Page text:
Monday, May 4, 2009

trees near my home

tall oak in our alley 10-12 foot trunk diameter 
huge oak in the alley
SUV's and cars park under it in hot

recently planted red bud 

This is the time of year when all our trees come out and have an electric brilliance in shades of green and some reds. This week with 6 days of clouds and rain they seem especially fresh and delicate. I used to spend time doing Bonsai and learned a lot about trees and read some good books on them and their history. I think we all appreciate good tall strong healthy trees when we live near them. It is a shame how often they are neglected and even just mowed down for development. I can recall so many times when I was disturbed to see one tree or acres of trees dead or removed by men for new building projects. This area of the mid- Atlantic coast without humans like us would be covered in forest they say.  We are the only creature who remove trees besides Elephants who rearrange some parts of the jungle while breaking paths for transit which helps other animals and plants.
Last summer I recall the dry months caused many trees in my neighborhood to yellow and loose their leaves before fall weather ever got here. Trees that were stressed already from much heat and lack of rain for the past several years started to look like they might not survive. I was most upset to find that the huge linden tree that is about 8 feet in diameter that grows on the curb in front of our apartment building didn't get any leaves this year. I wonder how these great trees live anyway with only a 3 foot stretch of open ground between the street pavement and the sidewalks. If only those both were permeable surfaces to let the rain seep in to nourish the roots. It is a very sad thing to see even a butchered tree die when it is this big and old.
Last summer after one of those strong north Easter storms pasted through the area a arborist from the city came around and was doing an inventory and reports on the trees. I happened to be out side when he came by and had a talk with him. I expressed my confusion about those who plant enormous tree stock to grow up under electric wires in the city. They tell us power company customers not to plant tall trees under power lines yet the city department that manages trees thinks nothing of planting tall trees under wires. He says that has changed and that they are being very careful to replace trees that die  with smaller ornamental trees if they are under power lines. He asked if I would like to have a red bud here in front of our house. I said yes sure and watched as he almost marked the road to indicate that a tree be planted at the base of our stairs. I quickly asked if he would put it to the left of that spot so we could park there and unload groceries and laundry. He was very happy to move it a few feet to the left. He also described why some trees that die are very slow to be removed. Seems when a tree is grown up in power lines and on a busy street if it dies there are many things to coordinate to facilitate removal of the dead tree. This points to one situation with contractors that is more trouble than if it were done only by government workers. The government hires contractors that cut down dead trees and remove the debris. When a wire is over head of the tree it requires a crew of tree experts to remove it and a crew from the Power company in addition to a traffic team from police department to steer traffic clear of the work. One tree nearby on busy Michigan Ave. NE is in such a spot and it has been standing dead and leafless for at least 3 years now. It is marked for removal but with all that coordination I doubt it will be removed before it falls and cuts off the power to someone and disrupts traffic naturally. I hope this tree in front of my apartment doesn't take a long time to remove. I plan to report it to the arborist today I met last year.  It is very sad to see it go but the new red bud will grow and across the street the new lindens and sweet gum have lots of head room and they will soon grow tall and offer us a little shade in the early hours of the morning.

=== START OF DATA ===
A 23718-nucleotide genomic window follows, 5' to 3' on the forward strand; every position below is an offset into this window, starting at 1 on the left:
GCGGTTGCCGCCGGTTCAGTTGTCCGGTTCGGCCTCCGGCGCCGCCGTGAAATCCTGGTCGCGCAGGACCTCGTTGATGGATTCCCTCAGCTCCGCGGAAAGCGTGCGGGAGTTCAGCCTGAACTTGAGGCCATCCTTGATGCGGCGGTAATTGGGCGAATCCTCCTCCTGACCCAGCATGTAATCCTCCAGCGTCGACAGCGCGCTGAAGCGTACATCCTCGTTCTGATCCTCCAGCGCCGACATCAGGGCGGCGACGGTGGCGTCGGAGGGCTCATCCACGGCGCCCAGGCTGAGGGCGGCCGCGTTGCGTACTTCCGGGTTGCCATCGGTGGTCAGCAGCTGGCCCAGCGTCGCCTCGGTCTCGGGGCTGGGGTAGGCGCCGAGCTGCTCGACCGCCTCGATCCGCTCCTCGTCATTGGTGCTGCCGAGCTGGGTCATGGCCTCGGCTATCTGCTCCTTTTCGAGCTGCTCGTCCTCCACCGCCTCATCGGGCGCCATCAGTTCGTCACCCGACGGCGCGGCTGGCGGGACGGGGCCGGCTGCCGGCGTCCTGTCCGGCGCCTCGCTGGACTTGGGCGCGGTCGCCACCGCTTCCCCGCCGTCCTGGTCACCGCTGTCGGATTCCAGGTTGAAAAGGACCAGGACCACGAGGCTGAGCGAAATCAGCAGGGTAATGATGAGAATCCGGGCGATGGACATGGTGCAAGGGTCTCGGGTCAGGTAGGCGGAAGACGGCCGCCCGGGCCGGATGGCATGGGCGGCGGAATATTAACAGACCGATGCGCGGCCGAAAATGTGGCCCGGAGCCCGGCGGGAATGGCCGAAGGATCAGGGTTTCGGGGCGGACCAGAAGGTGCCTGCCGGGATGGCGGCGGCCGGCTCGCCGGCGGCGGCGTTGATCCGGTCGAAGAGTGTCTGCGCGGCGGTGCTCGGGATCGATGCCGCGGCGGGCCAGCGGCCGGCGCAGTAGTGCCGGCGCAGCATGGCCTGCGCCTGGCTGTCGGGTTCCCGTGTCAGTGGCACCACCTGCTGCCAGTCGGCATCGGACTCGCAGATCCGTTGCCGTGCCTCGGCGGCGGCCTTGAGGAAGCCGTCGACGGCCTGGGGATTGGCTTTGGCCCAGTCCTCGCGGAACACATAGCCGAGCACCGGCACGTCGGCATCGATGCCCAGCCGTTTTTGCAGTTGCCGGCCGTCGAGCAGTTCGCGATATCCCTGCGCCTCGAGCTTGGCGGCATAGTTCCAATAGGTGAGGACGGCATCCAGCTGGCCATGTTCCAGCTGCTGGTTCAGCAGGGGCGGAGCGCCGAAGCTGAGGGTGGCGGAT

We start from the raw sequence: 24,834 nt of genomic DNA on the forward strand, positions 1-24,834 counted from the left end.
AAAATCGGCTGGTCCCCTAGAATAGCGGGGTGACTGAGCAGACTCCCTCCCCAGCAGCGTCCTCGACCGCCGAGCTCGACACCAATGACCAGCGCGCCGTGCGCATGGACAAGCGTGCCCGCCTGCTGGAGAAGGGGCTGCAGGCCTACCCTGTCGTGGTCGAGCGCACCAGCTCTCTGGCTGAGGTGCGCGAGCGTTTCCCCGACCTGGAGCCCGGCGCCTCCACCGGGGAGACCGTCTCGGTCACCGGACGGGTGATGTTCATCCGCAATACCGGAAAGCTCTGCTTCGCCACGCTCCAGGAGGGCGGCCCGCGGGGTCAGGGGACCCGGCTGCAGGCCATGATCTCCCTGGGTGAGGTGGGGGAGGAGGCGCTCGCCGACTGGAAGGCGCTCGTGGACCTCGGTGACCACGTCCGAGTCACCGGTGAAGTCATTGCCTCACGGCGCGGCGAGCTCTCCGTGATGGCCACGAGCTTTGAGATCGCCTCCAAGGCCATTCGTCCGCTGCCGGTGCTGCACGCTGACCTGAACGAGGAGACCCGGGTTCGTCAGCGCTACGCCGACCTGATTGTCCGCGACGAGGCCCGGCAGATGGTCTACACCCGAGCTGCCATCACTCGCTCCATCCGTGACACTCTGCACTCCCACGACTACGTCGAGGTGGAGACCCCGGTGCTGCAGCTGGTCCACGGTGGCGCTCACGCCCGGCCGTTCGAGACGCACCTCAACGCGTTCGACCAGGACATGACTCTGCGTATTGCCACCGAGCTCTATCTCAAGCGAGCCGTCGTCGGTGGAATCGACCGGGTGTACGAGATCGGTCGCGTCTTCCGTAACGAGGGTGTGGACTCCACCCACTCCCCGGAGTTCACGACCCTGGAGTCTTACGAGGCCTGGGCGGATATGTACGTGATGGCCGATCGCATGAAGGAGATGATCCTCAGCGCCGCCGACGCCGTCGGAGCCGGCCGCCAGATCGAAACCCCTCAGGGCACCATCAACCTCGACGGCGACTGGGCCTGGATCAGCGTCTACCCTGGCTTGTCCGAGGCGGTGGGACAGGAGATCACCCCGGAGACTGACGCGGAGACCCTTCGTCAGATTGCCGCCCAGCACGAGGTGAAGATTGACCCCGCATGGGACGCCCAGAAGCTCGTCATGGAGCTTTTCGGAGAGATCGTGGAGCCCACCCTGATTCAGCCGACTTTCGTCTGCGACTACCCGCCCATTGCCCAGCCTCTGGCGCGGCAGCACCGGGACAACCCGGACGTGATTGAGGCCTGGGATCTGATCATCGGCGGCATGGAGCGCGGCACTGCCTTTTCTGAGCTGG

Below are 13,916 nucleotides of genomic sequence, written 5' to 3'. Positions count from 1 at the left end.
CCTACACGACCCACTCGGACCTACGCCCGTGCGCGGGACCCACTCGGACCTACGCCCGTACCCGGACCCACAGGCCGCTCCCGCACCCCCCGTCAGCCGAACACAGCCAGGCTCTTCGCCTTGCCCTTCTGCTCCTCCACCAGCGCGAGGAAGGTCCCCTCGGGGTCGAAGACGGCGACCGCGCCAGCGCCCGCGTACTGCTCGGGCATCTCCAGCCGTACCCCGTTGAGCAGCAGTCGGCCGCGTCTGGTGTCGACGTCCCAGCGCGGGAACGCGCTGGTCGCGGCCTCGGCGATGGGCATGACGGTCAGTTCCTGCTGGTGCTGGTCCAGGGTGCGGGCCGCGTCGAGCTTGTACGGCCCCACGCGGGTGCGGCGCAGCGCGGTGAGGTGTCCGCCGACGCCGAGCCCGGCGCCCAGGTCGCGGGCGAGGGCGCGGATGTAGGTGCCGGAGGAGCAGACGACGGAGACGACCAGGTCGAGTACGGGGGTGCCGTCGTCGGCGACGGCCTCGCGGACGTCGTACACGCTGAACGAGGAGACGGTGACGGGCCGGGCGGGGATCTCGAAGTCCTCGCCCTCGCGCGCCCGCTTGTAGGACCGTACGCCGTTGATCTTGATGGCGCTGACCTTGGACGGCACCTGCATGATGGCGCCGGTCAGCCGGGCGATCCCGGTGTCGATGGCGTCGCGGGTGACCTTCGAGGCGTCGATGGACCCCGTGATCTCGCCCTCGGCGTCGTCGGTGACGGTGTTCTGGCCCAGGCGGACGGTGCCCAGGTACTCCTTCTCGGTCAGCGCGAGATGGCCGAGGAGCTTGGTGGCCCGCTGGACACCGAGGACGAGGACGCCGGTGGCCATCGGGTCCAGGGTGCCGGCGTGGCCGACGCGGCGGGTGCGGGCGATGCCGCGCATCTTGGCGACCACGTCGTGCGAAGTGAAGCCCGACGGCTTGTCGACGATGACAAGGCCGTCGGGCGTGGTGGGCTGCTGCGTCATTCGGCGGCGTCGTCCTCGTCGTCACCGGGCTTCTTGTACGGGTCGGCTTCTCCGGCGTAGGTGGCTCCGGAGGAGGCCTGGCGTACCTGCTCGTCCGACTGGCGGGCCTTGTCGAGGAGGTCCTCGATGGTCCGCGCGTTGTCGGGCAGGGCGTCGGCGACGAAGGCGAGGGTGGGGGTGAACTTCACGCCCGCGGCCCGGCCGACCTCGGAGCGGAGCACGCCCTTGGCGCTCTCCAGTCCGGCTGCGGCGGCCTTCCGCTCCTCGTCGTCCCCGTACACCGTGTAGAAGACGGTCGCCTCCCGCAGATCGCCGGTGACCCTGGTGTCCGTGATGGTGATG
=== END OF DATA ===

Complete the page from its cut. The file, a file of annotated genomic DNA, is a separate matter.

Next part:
There are two old oak trees in the area of which I am very fond. Since I moved here they stood out and seem like stately old residents predating all the development. One is very tall in the back yard of a building in our alley. Gnarly Oak is spreading in shape rather than tall and grows on the grounds of the elementary school.  In the summer I have noticed that SUVs, trucks and cars pull on the grass to park under that old tree. I know that root compression is one thing that will kill a tree slowly. I wish the city would fence off that area to protect the roots of the old gnarly oak. This tree really has a lot of character. 
Finally one of my most favorite ancient trees that is dying  is on private property belonging to the Catholic Archdiocese who recently remodeled a building to minister to the military. While they remodeled this 1960s building they cut down many trees and one or two were blown over by a storm but this one tulip poplar was a very handsome stately tree remained. I watched as tractors, trucks, black top pavers and concrete work  went on all around it sometimes vehicles rolled heavy equipment over the roots. It was further stressed by dry hot weather and root digging at the base of the tree during remodeling, today it has half died. I took some photos of the state is in now last weekend. I am sad because I thought the shape of this tree was very handsome. Soon it will be gone and the building will be fully visible. I think the tree was much prettier than this new institutional facade. I guess you could say I am a tree hugger but I don't know why everyone isn't just like me. We get great benefits from trees near our homes and in our communities. 

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